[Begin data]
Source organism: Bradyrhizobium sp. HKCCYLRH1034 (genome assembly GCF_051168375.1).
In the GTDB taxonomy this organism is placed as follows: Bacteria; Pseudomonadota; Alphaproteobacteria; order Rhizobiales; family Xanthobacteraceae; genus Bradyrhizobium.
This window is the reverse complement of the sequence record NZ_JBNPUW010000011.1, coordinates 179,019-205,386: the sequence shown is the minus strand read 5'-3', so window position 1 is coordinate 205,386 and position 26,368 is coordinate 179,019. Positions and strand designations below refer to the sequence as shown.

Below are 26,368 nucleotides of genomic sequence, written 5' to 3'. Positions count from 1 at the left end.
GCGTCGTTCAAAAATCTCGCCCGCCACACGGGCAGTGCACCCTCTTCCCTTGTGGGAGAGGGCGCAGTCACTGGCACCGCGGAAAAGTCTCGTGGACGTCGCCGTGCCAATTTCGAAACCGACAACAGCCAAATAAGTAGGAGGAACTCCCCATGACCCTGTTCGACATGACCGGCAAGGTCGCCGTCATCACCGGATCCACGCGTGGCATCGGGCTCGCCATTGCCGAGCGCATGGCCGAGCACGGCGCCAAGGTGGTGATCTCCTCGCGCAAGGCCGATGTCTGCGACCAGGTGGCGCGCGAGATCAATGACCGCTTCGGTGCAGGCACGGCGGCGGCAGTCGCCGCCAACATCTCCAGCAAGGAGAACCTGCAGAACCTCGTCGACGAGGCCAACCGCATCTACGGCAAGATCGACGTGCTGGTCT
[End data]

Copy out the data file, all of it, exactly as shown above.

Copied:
Source organism: Bradyrhizobium sp. HKCCYLRH1034 (genome assembly GCF_051168375.1).
In the GTDB taxonomy this organism is placed as follows: Bacteria; Pseudomonadota; Alphaproteobacteria; order Rhizobiales; family Xanthobacteraceae; genus Bradyrhizobium.
This window is the reverse complement of the sequence record NZ_JBNPUW010000011.1, coordinates 179,019-205,386: the sequence shown is the minus strand read 5'-3', so window position 1 is coordinate 205,386 and position 26,368 is coordinate 179,019. Positions and strand designations below refer to the sequence as shown.

Below are 26,368 nucleotides of genomic sequence, written 5' to 3'. Positions count from 1 at the left end.
GCGTCGTTCAAAAATCTCGCCCGCCACACGGGCAGTGCACCCTCTTCCCTTGTGGGAGAGGGCGCAGTCACTGGCACCGCGGAAAAGTCTCGTGGACGTCGCCGTGCCAATTTCGAAACCGACAACAGCCAAATAAGTAGGAGGAACTCCCCATGACCCTGTTCGACATGACCGGCAAGGTCGCCGTCATCACCGGATCCACGCGTGGCATCGGGCTCGCCATTGCCGAGCGCATGGCCGAGCACGGCGCCAAGGTGGTGATCTCCTCGCGCAAGGCCGATGTCTGCGACCAGGTGGCGCGCGAGATCAATGACCGCTTCGGTGCAGGCACGGCGGCGGCAGTCGCCGCCAACATCTCCAGCAAGGAGAACCTGCAGAACCTCGTCGACGAGGCCAACCGCATCTACGGCAAGATCGACGTGCTGGTCT